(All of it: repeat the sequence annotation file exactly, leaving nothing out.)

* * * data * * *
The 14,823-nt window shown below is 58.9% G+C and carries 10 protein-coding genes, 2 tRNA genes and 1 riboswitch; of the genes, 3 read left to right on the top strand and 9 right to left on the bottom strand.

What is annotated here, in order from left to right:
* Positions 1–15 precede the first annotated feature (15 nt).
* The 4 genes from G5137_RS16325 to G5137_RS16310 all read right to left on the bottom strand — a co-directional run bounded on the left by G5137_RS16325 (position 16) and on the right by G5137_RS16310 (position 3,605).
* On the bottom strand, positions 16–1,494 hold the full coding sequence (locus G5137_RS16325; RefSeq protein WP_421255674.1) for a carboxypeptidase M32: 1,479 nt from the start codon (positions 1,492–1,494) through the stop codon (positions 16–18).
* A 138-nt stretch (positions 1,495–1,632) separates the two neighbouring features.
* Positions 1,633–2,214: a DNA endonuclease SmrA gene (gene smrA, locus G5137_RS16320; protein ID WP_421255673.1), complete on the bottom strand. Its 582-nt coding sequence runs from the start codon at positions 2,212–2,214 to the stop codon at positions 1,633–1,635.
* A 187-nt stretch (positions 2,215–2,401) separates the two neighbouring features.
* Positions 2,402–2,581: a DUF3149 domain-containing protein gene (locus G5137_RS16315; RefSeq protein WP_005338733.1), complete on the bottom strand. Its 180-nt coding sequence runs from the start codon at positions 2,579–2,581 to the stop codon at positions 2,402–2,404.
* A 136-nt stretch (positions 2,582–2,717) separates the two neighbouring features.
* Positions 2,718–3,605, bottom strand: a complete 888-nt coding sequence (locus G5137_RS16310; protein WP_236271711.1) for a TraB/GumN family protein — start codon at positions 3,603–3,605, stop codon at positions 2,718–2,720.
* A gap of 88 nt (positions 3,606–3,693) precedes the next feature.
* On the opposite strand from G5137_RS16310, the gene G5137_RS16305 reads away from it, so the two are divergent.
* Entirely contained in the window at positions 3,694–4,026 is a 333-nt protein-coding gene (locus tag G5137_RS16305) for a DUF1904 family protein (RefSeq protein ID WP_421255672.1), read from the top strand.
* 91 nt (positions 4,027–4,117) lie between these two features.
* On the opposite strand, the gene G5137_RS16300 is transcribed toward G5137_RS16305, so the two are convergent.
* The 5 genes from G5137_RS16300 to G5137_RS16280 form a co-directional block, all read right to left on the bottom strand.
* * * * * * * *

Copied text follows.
The 14,823-nt window shown below is 58.9% G+C and carries 10 protein-coding genes, 2 tRNA genes and 1 riboswitch; of the genes, 3 read left to right on the top strand and 9 right to left on the bottom strand.

What is annotated here, in order from left to right:
* Positions 1–15 precede the first annotated feature (15 nt).
* The 4 genes from G5137_RS16325 to G5137_RS16310 all read right to left on the bottom strand — a co-directional run bounded on the left by G5137_RS16325 (position 16) and on the right by G5137_RS16310 (position 3,605).
* On the bottom strand, positions 16–1,494 hold the full coding sequence (locus G5137_RS16325; RefSeq protein WP_421255674.1) for a carboxypeptidase M32: 1,479 nt from the start codon (positions 1,492–1,494) through the stop codon (positions 16–18).
* A 138-nt stretch (positions 1,495–1,632) separates the two neighbouring features.
* Positions 1,633–2,214: a DNA endonuclease SmrA gene (gene smrA, locus G5137_RS16320; protein ID WP_421255673.1), complete on the bottom strand. Its 582-nt coding sequence runs from the start codon at positions 2,212–2,214 to the stop codon at positions 1,633–1,635.
* A 187-nt stretch (positions 2,215–2,401) separates the two neighbouring features.
* Positions 2,402–2,581: a DUF3149 domain-containing protein gene (locus G5137_RS16315; RefSeq protein WP_005338733.1), complete on the bottom strand. Its 180-nt coding sequence runs from the start codon at positions 2,579–2,581 to the stop codon at positions 2,402–2,404.
* A 136-nt stretch (positions 2,582–2,717) separates the two neighbouring features.
* Positions 2,718–3,605, bottom strand: a complete 888-nt coding sequence (locus G5137_RS16310; protein WP_236271711.1) for a TraB/GumN family protein — start codon at positions 3,603–3,605, stop codon at positions 2,718–2,720.
* A gap of 88 nt (positions 3,606–3,693) precedes the next feature.
* On the opposite strand from G5137_RS16310, the gene G5137_RS16305 reads away from it, so the two are divergent.
* Entirely contained in the window at positions 3,694–4,026 is a 333-nt protein-coding gene (locus tag G5137_RS16305) for a DUF1904 family protein (RefSeq protein ID WP_421255672.1), read from the top strand.
* 91 nt (positions 4,027–4,117) lie between these two features.
* On the opposite strand, the gene G5137_RS16300 is transcribed toward G5137_RS16305, so the two are convergent.
* The 5 genes from G5137_RS16300 to G5137_RS16280 form a co-directional block, all read right to left on the bottom strand.